Article Nov 14, 2016

I just caught my kid looking at pornography

It’s a day that you prayed wouldn’t come. You discover that the search history on your computer or phone shows that it has. Your child has been searching for internet pornography. Sadly, this is somewhat of a right of passage for many parents today, and Christians are not immune.

A highly sexualized culture, combined with the expanse of technology, leaves our families vulnerable in a way that is unprecedented. While we can (and should) take every step in our power to prevent our children from gaining access to porn, we ought to prepare ourselves for the possibility of them seeking it out.

Get the conversation started

The best way you can help this conversation go smoothly is to already be in conversation with your child about pornography. They need to understand what the Bible says about sexuality and the dangers of pornography. They need to know how pornography is oppressive to women (and men), that it contributes to world-wide sex slavery, and that it communicates untruths about sex that can potentially destroy us.

Our children need to understand that sex is not something to be ashamed of, but that God made it for a particular context—marriage between a man and a woman. Pornography rips it from that context and turns it into something base and evil.

If we aren’t already having this conversation with them, we’re doing them a great disservice. It’s entirely possible that your child is looking at pornography now, but just hasn’t been discovered. Have you opened the conversation enough to find that out now? Ask questions today. Finding out in the early stages can help them before they get in deeper.

So, what should you do when that actually happens?

1. Don’t freak out. Often, it is the kneejerk reaction of parents to be overly severe, surprised, astounded and just loud when they discover that their child has looked at pornography. I would encourage you to try to remain calm when talking with them. If you have caught them in the act, this may be especially difficult. If you’ve discovered this when they aren’t around, wait until you’re calm to talk with them.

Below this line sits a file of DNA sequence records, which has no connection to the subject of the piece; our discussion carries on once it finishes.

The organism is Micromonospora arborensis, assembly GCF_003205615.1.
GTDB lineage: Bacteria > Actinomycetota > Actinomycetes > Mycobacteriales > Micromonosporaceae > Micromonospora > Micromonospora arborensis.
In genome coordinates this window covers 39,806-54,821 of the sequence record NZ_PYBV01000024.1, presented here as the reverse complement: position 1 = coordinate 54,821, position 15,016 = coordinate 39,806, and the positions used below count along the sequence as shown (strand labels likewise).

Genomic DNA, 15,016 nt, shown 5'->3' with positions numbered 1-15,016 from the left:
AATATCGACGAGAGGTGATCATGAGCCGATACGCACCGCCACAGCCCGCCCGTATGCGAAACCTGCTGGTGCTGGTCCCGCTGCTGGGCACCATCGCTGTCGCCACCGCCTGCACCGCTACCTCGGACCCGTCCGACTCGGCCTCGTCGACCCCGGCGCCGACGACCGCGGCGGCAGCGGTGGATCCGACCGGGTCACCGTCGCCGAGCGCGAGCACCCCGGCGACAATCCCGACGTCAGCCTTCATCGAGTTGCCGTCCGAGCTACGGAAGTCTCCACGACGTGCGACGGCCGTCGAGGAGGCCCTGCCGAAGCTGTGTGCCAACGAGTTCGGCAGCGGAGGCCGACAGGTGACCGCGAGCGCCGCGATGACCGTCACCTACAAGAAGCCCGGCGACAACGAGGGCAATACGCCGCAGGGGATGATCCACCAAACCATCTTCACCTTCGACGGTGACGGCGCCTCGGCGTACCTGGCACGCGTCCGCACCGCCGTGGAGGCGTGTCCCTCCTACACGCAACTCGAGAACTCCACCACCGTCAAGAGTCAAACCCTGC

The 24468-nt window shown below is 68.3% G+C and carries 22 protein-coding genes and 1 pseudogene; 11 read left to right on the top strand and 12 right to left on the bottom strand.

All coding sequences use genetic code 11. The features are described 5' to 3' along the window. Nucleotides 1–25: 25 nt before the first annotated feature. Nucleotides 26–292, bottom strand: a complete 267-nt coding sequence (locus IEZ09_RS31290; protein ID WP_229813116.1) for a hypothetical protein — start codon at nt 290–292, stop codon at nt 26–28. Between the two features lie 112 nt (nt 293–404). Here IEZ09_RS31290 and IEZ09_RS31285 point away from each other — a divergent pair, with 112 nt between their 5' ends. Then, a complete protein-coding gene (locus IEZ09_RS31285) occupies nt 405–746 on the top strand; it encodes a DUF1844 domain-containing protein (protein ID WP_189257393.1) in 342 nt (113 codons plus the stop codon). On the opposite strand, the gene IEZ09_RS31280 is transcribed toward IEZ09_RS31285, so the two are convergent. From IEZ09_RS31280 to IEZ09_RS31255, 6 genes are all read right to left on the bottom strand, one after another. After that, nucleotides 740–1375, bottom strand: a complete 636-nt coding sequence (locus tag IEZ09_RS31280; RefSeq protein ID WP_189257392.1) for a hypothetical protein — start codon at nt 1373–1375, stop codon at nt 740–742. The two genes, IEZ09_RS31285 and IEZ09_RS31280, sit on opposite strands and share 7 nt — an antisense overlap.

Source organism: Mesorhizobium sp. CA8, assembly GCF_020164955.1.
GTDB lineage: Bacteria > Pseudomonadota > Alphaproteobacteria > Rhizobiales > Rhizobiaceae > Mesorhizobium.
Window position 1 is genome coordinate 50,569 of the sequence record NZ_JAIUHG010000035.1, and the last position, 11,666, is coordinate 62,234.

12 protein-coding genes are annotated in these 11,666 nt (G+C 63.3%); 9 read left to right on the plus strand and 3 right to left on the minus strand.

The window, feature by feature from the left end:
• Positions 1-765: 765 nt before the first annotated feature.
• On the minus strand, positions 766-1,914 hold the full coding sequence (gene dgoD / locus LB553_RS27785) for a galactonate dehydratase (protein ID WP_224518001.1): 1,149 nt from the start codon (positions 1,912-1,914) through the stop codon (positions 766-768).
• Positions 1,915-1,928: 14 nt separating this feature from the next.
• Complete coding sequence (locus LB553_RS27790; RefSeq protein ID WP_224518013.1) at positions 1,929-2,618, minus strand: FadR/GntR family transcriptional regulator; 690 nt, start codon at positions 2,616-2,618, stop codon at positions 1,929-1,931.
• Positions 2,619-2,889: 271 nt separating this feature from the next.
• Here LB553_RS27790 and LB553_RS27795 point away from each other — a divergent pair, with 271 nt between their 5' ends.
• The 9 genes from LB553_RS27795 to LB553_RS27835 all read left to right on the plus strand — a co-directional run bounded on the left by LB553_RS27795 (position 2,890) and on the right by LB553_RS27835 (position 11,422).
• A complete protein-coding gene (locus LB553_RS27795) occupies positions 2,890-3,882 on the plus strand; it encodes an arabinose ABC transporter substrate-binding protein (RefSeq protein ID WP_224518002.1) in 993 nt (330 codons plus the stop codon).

Freaking out will likely scare your child, demonstrate that there is no grace to be found with you and drive them into greater secrecy. Staying calm communicates that you love them and that the door is open for future conversations about it.

2. Show compassion. When counseling students, I cannot count the number of conversations I’ve had with a high school guy who is broken over his pornography struggle. These are believing young men with godly fathers who would be quick to offer help to their sons. So I counsel them to go and talk to their father, but they are always reluctant to do so. This is usually because of the potential awkwardness and fear that they will be met with severity. Let’s prove them wrong with kindness, love and grace when they come to us in repentance.

This isn’t the heart of every student, though. Sometimes the student caught sees nothing wrong and is unrepentant. Yet, they also need compassion. They need compassion because they don’t understand the gravity of what they’ve involved themselves in. Our heart should go out to them. And if we plead with them instead of lecture them, it will communicate compassion. If someone were in the dark, walking toward the edge of a cliff, you wouldn’t lecture them, even if they thought they knew better. You would plead with them.

Compassion shows a student that you are for them. Offering grace and love to the struggling, downcast student, shows that you are for them. And pleading with the hardened student communicates the same.

3. Act. Then, you need to do something. Making no movement toward helping them simply leaves open the temptation and opportunity for them to go after pornography again. Install filter and accountability software, and use a parental control device with your router. You might need to take their devices away for a time or change the settings on them. Show your children that, because you love and are for them, you are willing to take steps to help them.

4. Carry on. Students deal frequently with guilt and shame when they’ve failed in this way. One of the most important things that we can convey to our students is the hope that they have in Christ. “You however, are not in the flesh, but in the Spirit, if in fact the Spirit of Christ dwells in you” (Rom. 8:9a). God has given a Helper to us. The indwelling Holy Spirit gives us the power to fight sin and to obey God’s commands in all things, including purity. Give your son or daughter hope that they can, by the Spirit, fight sin in their life.

And as a parent, exert that same hope in your own life through prayer. We can apply filters, set up boundaries and protect our children to the best of our ability, but it is only through the saving work of the Holy Spirit that true change can happen. So as you do all of those things, be prayerful that God would work and that your whole family would be marked by purity.